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Supernova Dust and Ejecta Illuminated by Pulsar Wind Nebulae. European Space Astronomy Centre (ESAC) May 23, 2013. Tea Temim (GSFC/ORAU). Evolution of PWNe inside SNRs. Ejecta/Dust Emission :

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supernova dust and ejecta illuminated by pulsar wind nebulae

Supernova Dust and Ejecta Illuminated by Pulsar Wind Nebulae

European Space Astronomy Centre (ESAC) May 23, 2013

Tea Temim

(GSFC/ORAU)

evolution of pwne inside snrs
Evolution of PWNe inside SNRs
  • Ejecta/Dust Emission:
  • The PWN shocks the inner SN ejecta and dust that have not been re-heated by the reverse shock
  • After the SN explosion, dust particles condense out of the cooling SN ejecta
  • Unprocessed dust grains inside of the reverse-shock are heated by the expanding PWN and warmed enough to emit in the IR

Gaensler & Slane 2006

PWNe provide a heating source for inner SN ejecta and unshocked SN dust – important for characterizing ejecta/SNR properties in systems with high absorbing column density (IR), and where ejecta cannot be separated from swept-up ISM

the surrounding ejecta 3c 58
The Surrounding Ejecta: 3C 58

nonthermal emission

Chandra

Slane et al. 2004

shell of swept-up ejecta

Slane et al. 2004

IRAC 3.6 m

10 arcmin across, d = 3.2 kpc,

Chandra

Mass and temperature of swept-upejecta in 3C 58 (~ 0.8 M and 0.23 keV) suggests an age of > 2000 yrand a Type IIP progenitor, similar to the Crab

(Bocchino et al. 2001, Slane et al. 2004, Chevalier 2005, Gotthelf et al. 2007)

Slane et al. 2004

Slane et al. 2008

g21 5 0 9

B0540-69.3

Continuum, OIII, SII

G21.5-0.9

Hubble WFPC2 (Morse et al. 2006)

[Fe II]

Zajczyk et al. 2012

VLT JHK (Mignani et al. 2012)

Chandra X-ray image

  • Spitzer IRS spectra of PWN show emission line widths of ~ 1000 km/s
  • PWN driving a slow (20 km/s) into dense clumps of inner ejecta
  • Small amount (10-3 M) of warm (~60K) dust heated by the PWN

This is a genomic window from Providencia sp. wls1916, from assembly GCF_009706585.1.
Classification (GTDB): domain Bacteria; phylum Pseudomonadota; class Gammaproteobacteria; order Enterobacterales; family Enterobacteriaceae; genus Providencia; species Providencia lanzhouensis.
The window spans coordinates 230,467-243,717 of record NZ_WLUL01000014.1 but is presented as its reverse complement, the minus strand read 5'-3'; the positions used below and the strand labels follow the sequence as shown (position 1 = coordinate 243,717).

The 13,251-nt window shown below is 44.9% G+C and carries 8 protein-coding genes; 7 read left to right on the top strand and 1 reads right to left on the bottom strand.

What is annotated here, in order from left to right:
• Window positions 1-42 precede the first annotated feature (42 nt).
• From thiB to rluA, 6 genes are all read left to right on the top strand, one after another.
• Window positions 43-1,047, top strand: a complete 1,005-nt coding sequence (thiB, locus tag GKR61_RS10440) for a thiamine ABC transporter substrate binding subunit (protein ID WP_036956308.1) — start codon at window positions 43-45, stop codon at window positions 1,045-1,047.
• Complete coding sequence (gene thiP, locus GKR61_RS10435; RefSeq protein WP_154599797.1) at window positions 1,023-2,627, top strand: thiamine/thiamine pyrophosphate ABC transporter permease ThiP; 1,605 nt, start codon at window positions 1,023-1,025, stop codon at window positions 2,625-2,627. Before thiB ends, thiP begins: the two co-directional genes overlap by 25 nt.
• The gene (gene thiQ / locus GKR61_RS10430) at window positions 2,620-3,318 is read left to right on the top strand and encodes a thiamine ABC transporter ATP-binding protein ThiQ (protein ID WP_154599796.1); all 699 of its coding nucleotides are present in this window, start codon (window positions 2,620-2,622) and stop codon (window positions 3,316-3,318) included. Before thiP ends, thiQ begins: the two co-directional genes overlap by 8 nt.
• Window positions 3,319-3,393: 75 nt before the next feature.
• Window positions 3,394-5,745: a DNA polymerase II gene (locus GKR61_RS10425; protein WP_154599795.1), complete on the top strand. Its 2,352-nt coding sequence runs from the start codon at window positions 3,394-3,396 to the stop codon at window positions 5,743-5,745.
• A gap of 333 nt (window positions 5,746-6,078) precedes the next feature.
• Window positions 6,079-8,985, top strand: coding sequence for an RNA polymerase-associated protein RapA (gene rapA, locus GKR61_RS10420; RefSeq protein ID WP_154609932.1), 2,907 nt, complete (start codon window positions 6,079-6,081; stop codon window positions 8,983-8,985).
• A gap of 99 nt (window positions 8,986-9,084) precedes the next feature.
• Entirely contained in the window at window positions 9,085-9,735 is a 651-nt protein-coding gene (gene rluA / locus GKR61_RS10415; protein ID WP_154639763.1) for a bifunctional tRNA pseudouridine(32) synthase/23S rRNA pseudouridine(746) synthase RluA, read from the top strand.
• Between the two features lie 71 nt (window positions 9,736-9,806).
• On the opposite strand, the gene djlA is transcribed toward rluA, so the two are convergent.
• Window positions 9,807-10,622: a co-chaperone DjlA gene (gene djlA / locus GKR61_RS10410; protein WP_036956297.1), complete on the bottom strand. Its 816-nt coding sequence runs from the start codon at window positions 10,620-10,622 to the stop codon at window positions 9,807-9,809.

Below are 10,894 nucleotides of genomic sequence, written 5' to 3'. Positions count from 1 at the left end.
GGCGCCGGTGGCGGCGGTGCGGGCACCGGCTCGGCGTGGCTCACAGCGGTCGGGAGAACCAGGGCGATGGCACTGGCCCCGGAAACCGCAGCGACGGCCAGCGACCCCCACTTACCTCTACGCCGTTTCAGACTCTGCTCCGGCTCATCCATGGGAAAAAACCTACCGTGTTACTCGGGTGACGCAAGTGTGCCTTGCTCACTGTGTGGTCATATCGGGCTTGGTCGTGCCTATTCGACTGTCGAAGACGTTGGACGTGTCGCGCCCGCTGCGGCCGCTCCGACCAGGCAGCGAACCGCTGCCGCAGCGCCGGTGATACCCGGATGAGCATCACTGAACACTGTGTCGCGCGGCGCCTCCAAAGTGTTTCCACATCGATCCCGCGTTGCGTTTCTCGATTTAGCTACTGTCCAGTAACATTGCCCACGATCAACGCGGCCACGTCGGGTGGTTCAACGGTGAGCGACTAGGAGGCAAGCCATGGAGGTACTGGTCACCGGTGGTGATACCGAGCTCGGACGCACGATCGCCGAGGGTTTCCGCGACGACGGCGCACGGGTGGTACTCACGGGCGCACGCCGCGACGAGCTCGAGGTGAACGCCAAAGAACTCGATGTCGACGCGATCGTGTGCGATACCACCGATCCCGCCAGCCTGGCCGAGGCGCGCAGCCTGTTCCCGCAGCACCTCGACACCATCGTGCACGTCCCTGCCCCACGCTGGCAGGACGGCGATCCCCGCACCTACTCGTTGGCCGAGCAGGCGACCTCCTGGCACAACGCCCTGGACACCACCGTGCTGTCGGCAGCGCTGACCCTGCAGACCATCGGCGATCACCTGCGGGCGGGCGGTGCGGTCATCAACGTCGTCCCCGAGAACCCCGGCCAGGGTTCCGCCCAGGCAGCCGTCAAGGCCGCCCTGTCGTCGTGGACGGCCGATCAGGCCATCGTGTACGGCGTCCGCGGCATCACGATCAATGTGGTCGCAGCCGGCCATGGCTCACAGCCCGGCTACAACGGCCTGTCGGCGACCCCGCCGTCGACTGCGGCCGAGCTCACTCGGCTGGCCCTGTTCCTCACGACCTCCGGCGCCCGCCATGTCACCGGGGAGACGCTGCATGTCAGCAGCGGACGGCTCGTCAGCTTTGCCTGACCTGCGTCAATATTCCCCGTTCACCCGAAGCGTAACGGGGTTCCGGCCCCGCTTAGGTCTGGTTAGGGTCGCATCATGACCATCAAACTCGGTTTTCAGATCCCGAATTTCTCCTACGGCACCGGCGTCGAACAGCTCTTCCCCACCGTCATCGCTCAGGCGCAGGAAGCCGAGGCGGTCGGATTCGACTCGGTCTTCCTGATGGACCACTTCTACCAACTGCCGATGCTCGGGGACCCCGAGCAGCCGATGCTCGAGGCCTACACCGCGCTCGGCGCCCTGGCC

• Ejecta abundances favor a low-to-medium mass progenitor, consistent with a Type IIP scenario
  • Interaction of ejecta with hydrogen -> Type IIP explosion (Bocchino et al. 2005, Matheson & Safi-Harb)
  • [Fe II] 1.64 μm emission traces the outer boundary of the PWN – shock driven into the surrounding cold SN ejecta (Zajczyk et al. 2012)
  • Herschelspectroscopy of PWN

Williams et al. 2008

slide5

Surrounding Ejecta and Dust: Crab Nebula

Temim et al. 2012

Spitzer 24 μm, dust emission

  • Filaments in the Crab are composed of 2- 5 M masses of SN ejecta – finger like structures are produced by Rayleigh-Taylor instabilities as the synchrotron nebula encounters the denser ejecta
  • Gas in the filaments is photoionized by the synchrotron emission from the PWN
  • Dust emission concentrated along the ejecta filaments
slide6

Surrounding Ejecta and Dust: Crab Nebula

Mdust = 0.13-0.25 M

Gomez et al. 2012

Spitzer 24 μm, dust emission

  • Filaments in the Crab are composed of 2- 5 M masses of SN ejecta – finger like structures are produced by Rayleigh-Taylor instabilities as the synchrotron nebula encounters the denser ejecta
  • Gas in the filaments is photoionized by the synchrotron emission from the PWN
  • Dust emission concentrated along the ejecta filaments
slide7

Crab Nebula: PWN-Heated Dust

Hester 2008

Power-law grain size distributions of the form

F(a) = a-a

amin = 0.001 mm

amax = 0.03-5.0 mm

a = 0.0-4.0

Distance = 0.5-1.5 pc

(location of the ejecta filaments in 3D models of Cadez et al. 2004)

Qabssilicates, carbon (Zubko et al. 2004), carbon (Rouleau & Martin 1991)

Ln non-thermal spectrum of the PWN

Carbon (ac)

Carbon (be)

Silicates

H

Heating rate

Cooling rate

Model spectra were used to fit the Spitzer and Herschel data to find the best fit amax, a, and normalization (mass)

Temim & Dwek 2013

slide8

Crab Nebula: PWN-Heated Dust

Hester 2008

Power-law grain size distributions of the form

F(a) = a-a

amin = 0.001 mm

amax = 0.03-5.0 mm

a = 0.0-4.0

Distance = 0.5-1.5 pc

(location of the ejecta filaments in 3D models of Cadez et al. 2004)